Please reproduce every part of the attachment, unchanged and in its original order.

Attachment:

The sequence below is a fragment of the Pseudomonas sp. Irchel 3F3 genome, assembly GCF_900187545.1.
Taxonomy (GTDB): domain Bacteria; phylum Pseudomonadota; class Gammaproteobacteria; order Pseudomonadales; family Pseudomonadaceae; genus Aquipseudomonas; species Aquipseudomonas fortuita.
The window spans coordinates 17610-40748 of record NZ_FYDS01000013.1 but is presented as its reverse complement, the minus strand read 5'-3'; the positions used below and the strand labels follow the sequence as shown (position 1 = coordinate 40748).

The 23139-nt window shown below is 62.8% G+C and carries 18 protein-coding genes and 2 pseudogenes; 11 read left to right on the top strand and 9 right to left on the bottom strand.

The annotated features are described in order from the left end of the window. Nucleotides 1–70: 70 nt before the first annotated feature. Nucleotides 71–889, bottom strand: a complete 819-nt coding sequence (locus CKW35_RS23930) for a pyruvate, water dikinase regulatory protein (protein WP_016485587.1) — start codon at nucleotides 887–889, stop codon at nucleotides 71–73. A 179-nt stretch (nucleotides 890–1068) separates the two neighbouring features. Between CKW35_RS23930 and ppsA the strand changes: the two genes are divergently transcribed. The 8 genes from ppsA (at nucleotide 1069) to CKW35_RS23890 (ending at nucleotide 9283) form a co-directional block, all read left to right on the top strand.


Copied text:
The sequence below is a fragment of the Pseudomonas sp. Irchel 3F3 genome, assembly GCF_900187545.1.
Taxonomy (GTDB): domain Bacteria; phylum Pseudomonadota; class Gammaproteobacteria; order Pseudomonadales; family Pseudomonadaceae; genus Aquipseudomonas; species Aquipseudomonas fortuita.
The window spans coordinates 17610-40748 of record NZ_FYDS01000013.1 but is presented as its reverse complement, the minus strand read 5'-3'; the positions used below and the strand labels follow the sequence as shown (position 1 = coordinate 40748).

The 23139-nt window shown below is 62.8% G+C and carries 18 protein-coding genes and 2 pseudogenes; 11 read left to right on the top strand and 9 right to left on the bottom strand.

The annotated features are described in order from the left end of the window. Nucleotides 1–70: 70 nt before the first annotated feature. Nucleotides 71–889, bottom strand: a complete 819-nt coding sequence (locus CKW35_RS23930) for a pyruvate, water dikinase regulatory protein (protein WP_016485587.1) — start codon at nucleotides 887–889, stop codon at nucleotides 71–73. A 179-nt stretch (nucleotides 890–1068) separates the two neighbouring features. Between CKW35_RS23930 and ppsA the strand changes: the two genes are divergently transcribed. The 8 genes from ppsA (at nucleotide 1069) to CKW35_RS23890 (ending at nucleotide 9283) form a co-directional block, all read left to right on the top strand.